Thursday, November 15, 2007

In the Heat of the Afternoon Sun

Just south of Larnaka's town centre lies the Scala, a district sandwiched between Makenzi and the airport. Thankfully Larnaka airports flight path goes out over the sea and not over the town. The Makenzi and Scala districts are the old Turkish-Cypriot quarter. Since the Turkish invasion of North Cyprus in 1974 there are not so many Turkish living here but they are gradually returning. The streets have retained their Turkish names such as Mehmet Ali, Mendes Pasha, Okkular and so on but the signs are in Greek. Thus you see written, ΜΕΞΜΕΤ ΑΛΗ, ΜΕΝΔΗΣ ΠΑΣΑ and ΟΚΥΛΛΑ respectively. In the the Greek area where names like Athinon, Theopylus, etc. dominate then it looks natural but that is Cyprus.

The Turkish area is made up of old buildings that look as though they grew out of the ground and are now slowly crumbling back into it in a natural cycle. The occassional car parked round the back is likewise in slow decline, the tyres get flatter, the dust settles thicker. Elderly people sit out on the pavements always greeting passers-by with a friendly "Kalimera". They grow older in total harmony with their surroundings seeming to await an end that never quite arrives.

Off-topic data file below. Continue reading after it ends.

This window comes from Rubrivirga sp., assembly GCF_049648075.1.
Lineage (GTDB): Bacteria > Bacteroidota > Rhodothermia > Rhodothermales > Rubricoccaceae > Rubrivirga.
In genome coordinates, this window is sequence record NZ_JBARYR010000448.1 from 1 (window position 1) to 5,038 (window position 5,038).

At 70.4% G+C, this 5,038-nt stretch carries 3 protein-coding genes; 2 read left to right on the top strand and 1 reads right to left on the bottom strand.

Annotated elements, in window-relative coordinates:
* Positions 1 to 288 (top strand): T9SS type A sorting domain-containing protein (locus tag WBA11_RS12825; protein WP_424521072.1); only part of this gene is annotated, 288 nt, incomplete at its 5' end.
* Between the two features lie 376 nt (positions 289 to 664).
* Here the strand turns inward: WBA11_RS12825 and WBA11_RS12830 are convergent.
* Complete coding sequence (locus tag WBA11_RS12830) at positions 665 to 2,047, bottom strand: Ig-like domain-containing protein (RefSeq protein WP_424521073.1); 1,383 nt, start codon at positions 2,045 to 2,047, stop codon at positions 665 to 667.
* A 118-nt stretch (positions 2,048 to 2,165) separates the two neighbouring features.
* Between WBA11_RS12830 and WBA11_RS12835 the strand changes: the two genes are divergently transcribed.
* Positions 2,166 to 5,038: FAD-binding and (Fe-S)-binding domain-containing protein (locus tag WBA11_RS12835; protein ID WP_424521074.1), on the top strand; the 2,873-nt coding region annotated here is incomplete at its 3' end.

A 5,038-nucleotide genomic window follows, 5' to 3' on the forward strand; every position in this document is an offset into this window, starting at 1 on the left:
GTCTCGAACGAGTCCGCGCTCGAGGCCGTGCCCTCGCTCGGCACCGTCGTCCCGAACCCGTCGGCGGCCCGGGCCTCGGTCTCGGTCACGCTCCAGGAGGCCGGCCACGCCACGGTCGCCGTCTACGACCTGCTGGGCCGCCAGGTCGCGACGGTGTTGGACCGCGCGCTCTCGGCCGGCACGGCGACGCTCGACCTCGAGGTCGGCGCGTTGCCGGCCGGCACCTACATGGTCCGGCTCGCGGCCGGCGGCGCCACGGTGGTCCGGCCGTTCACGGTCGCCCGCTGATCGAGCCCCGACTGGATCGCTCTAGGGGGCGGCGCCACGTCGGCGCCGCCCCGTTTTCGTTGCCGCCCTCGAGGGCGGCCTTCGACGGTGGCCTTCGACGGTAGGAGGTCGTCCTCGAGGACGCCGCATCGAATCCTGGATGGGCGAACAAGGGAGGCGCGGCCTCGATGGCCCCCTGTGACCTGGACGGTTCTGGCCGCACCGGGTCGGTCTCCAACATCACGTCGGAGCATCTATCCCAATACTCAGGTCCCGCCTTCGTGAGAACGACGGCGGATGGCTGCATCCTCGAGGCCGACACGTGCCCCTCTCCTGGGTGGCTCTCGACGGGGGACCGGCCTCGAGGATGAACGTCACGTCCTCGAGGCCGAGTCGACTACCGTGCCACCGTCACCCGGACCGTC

It is a hot Sunday afternoon. I'm wearing a broad brimmed hat to protect me from a sun that is so intense it burns through my tee shirt. I don't linger too long while doing sketches. The above is Bog Daz Street in the Makenzi. All colour is bleached out. This is a pencil drawing with added watercolour wash. One advantage of the hot sun is you don't have to wait for the painting to dry!

This next is of a house on Ali Pasha Street. You can probably make out the Greek note in the bottom left of the picture telling you where it is. Many of these houses look run down from the outside but often the interiors belie this as do often the gardens beyond. Everyone seems to have a lemon tree and a pomegranate tree. This painting is a watercolour and like the other was done in a small A5 sketchbook.

These single storey houses are usually single room affairs. Multi-storey houses tend to have the entire downstairs as a reception hall and the living quarters upstairs. It seems to be a tradition in most Eastern Mediterranean countries.

1 comment:

Swearing Mother said...

Lovely paintings Norman, I can feel the warmth from here!